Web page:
WILKES-BARRE, LUZERNE COUNTY (WBRE/WYOU) — It’s election eve in Pennsylvania and people will head to the polls Tuesday to vote for candidates in the state, county and municipal races.
Bureau of Election officials are dotting the I’s and crossing the T’s Monday night as a spotlight is on Luzerne County, which has had issues in recent elections, including during preparations for Tuesday’s election.
Voters Eyewitness News spoke with say they still have some doubts about tomorrow but Luzerne County election officials say they do not expect any major issues.
“Yeah, I’m confident that we’ll have no issues,” Deputy Director of Elections for Luzerne County Eryn Harvey said.
Luzerne County has faced issues in recent elections. In 2020 nine military ballots were tossed into the garbage prompting a federal investigation. No criminal wrongdoing was found. Human error was determined to be the cause.
In May of this year, electronic ballots were mislabeled and human error again was to blame. In recent weeks, problems were found with mail-in ballots sent to voters. Some races were incorrect. Harvey insists the problems have been worked out.
“The staff has been working very hard, management and staff to make sure that we have no issues tomorrow. I know like you said we had issues here in Luzerne County in the past but overall very confident that tomorrow will go very smoothly very well,” said Harvey.
Interim county manager Romilda Crocamo tells the I-Team that safeguards have been put into place to avert issues.
“I want to tell voters that really they should be confident in their vote being counted. We have initiated different protections and procedures and we are really encouraging everyone to vote,” said Crocamo.
There was a steady stream of voters dropping off their mail-in ballots at the Bureau of Elections Elaine Elukoski talked about the job facing Harvey and her staff.
“Yes, I think she’s trying to do a good job. We discussed that at home the other night and people are here to help out. Do the best they can yes, I feel very confident,” said Harvey.
Joan Solewski had had issues with her mail-in ballot and spoke to Harvey about her concern.
“I had to drive 250 miles trying to get in. I didn’t receive my absentee ballot. This happened in the last election. But now with Eryn in charge, I think maybe hopefully things will be different,” said Solewski.
Tuesday is General Election Day.
It’s considered an off-year election. State, county and municipal offices are on the ballot.
Sstate and county election officials are right now making final preparations for the vote. Polls open at 7 a.m. an close at 8 p.m.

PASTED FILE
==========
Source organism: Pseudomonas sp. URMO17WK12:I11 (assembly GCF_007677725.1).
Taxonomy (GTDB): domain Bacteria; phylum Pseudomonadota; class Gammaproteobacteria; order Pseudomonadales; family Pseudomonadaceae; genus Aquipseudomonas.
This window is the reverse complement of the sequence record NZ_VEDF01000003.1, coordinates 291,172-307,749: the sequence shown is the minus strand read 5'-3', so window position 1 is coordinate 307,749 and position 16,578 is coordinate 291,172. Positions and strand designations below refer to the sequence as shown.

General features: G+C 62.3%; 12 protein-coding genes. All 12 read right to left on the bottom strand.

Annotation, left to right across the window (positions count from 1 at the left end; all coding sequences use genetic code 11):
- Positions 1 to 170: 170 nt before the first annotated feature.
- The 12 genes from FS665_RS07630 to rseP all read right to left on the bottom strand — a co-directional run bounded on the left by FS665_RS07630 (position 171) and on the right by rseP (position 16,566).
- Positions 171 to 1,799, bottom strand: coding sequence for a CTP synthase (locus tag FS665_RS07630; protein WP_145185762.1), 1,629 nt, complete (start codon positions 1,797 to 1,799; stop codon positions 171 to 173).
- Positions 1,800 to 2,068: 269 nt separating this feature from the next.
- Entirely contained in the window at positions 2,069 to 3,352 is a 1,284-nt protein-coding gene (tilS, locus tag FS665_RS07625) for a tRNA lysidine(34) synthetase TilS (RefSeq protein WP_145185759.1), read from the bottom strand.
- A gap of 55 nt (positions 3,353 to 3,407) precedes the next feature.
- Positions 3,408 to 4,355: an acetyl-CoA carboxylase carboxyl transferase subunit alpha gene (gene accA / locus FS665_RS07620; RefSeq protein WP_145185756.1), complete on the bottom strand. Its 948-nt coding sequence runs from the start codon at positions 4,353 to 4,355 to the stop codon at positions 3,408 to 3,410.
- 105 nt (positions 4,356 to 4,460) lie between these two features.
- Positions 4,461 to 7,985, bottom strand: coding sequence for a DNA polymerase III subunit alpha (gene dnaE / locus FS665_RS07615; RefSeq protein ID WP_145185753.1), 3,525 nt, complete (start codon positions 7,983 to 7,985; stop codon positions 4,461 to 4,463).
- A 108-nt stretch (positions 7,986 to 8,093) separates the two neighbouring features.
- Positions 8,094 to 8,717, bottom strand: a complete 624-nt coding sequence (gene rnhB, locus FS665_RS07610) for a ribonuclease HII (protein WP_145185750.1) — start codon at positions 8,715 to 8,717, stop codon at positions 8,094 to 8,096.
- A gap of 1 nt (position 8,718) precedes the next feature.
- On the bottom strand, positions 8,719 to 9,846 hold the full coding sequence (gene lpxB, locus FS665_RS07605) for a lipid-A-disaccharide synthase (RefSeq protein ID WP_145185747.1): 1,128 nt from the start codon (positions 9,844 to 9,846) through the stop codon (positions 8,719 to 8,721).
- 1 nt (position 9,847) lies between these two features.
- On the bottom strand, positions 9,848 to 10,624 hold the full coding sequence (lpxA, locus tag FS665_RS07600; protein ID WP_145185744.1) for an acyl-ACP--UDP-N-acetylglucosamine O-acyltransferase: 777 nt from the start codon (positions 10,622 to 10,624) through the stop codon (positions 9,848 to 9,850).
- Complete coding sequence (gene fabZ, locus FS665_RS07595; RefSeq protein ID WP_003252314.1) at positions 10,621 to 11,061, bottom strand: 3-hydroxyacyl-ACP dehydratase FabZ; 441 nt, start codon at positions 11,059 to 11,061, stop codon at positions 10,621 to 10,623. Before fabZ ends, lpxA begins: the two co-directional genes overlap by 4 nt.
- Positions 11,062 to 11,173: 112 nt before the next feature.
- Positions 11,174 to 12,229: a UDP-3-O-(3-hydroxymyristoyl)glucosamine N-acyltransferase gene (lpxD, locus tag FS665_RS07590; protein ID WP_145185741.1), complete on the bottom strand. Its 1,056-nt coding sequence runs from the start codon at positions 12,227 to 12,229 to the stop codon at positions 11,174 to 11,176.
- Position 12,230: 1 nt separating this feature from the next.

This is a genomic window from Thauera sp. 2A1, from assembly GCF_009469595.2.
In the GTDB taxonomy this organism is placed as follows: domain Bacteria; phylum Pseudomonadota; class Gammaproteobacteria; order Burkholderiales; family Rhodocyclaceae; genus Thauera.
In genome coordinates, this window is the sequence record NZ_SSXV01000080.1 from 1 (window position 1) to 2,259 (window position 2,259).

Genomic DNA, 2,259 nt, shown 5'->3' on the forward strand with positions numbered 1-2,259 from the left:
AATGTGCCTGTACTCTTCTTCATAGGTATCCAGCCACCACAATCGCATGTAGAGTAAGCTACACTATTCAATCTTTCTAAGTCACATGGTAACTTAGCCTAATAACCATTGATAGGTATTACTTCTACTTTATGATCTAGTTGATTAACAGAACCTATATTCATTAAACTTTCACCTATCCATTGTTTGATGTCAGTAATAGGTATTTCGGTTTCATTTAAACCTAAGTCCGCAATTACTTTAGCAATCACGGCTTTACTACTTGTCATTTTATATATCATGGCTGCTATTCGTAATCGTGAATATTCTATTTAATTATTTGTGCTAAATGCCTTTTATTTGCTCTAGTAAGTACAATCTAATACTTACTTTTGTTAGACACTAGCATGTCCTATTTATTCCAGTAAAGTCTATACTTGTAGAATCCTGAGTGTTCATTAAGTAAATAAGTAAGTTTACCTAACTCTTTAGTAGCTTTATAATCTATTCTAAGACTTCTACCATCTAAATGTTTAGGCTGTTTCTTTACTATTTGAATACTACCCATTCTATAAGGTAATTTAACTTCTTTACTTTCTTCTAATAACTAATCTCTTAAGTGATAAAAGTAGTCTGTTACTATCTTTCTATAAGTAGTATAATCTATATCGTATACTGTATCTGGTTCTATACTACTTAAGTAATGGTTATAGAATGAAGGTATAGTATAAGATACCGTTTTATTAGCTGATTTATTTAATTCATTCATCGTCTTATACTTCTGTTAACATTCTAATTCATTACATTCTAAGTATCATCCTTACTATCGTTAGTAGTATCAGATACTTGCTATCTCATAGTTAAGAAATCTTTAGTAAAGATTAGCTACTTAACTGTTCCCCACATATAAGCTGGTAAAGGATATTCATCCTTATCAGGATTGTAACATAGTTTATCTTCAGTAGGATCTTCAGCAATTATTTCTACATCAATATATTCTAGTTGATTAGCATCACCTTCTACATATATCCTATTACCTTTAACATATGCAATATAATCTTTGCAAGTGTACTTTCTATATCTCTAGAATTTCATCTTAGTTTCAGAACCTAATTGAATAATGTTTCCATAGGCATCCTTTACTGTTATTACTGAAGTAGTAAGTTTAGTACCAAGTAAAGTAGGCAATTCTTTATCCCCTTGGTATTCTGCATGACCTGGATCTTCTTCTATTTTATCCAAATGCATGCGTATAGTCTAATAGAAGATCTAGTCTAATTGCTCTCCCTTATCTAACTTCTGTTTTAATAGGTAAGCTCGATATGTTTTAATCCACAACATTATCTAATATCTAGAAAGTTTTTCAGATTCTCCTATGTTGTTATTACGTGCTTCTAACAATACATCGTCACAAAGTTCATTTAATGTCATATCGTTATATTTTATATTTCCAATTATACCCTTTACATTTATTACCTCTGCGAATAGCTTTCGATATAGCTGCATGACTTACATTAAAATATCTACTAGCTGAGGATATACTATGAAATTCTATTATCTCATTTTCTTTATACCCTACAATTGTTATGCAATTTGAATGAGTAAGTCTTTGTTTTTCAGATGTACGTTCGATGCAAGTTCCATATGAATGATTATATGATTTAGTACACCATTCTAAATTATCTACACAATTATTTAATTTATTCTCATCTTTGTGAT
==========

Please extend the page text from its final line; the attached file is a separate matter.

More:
The I-Team spoke with voters and the question is: will they turn out?
The answer is it really depends on what offices are up for grabs in that specific community or county. But traditionally, voter turnout is low in these off-year elections.
Electronic voting machines are ready to be moved into position at the Toyota Sports Complex on Coal Street in Wilkes-Barre. It is one of the largest voting precincts in the city.
The question is: How many voters will actually use the machines? Dr. Dave Sosar is a retired political science professor at King’s College in Wilkes-Barre and has studied elections for some 50 years.
As compared to a presidential year where the turnout can average around 50 to 55 percent, Dr. Sosar says counties that have had issues running its’ elections, such as Luzerne County could see a turnout of less than 20 percent.
“This is one of those off-year elections. You don’t have mayor’s races or a lot of high-ranking offices. So I think you are gong to see turnout this time to be quite low. I’m figuring 20 to 22 percent at best turnout,” Dr. Sosar said. “I think people, after everything that’s been done so far, there’s nothing else that could possibly get messed up. So I think the confidence is well there at this point.”
Luzerne County Council Chairman Tim McGinley says the county has taken steps to ensure a smooth running election.
“This is the chance to voice your opinion, show support they have for whatever candidate they wish. They should get out and vote,” McGinley said.
Voters the I-Team spoke with say they will turn out Tuesday or have already voted by mail.
“Of course it is a municipal election so it’s not as big as some of the others, but voting is a right and a privilege. I like to do as much as I can,” Kevin McDermott of Hazleton said.
“I think all races are important. If you don’t vote, you can’t complain about what’s going on locally or statewide or nationally,” Joan Sulewski of Nanticoke said.
Polls open at 7 a.m. and close at 8 p.m.